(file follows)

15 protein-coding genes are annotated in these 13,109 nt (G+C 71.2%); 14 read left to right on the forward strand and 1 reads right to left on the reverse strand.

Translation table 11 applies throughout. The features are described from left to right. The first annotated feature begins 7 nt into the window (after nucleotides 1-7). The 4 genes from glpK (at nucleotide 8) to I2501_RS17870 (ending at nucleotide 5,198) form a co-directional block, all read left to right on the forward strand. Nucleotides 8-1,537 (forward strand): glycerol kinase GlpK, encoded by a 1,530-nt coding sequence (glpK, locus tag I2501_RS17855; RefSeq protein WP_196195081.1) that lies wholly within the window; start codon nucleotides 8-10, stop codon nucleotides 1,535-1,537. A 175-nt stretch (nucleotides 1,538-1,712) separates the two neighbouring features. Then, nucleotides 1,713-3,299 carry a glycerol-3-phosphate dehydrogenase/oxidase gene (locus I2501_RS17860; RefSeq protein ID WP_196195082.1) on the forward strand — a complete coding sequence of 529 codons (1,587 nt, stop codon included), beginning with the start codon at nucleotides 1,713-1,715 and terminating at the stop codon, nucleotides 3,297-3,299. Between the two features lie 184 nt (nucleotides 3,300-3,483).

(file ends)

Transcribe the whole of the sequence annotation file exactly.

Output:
15 protein-coding genes are annotated in these 13,109 nt (G+C 71.2%); 14 read left to right on the forward strand and 1 reads right to left on the reverse strand.

Translation table 11 applies throughout. The features are described from left to right. The first annotated feature begins 7 nt into the window (after nucleotides 1-7). The 4 genes from glpK (at nucleotide 8) to I2501_RS17870 (ending at nucleotide 5,198) form a co-directional block, all read left to right on the forward strand. Nucleotides 8-1,537 (forward strand): glycerol kinase GlpK, encoded by a 1,530-nt coding sequence (glpK, locus tag I2501_RS17855; RefSeq protein WP_196195081.1) that lies wholly within the window; start codon nucleotides 8-10, stop codon nucleotides 1,535-1,537. A 175-nt stretch (nucleotides 1,538-1,712) separates the two neighbouring features. Then, nucleotides 1,713-3,299 carry a glycerol-3-phosphate dehydrogenase/oxidase gene (locus I2501_RS17860; RefSeq protein ID WP_196195082.1) on the forward strand — a complete coding sequence of 529 codons (1,587 nt, stop codon included), beginning with the start codon at nucleotides 1,713-1,715 and terminating at the stop codon, nucleotides 3,297-3,299. Between the two features lie 184 nt (nucleotides 3,300-3,483).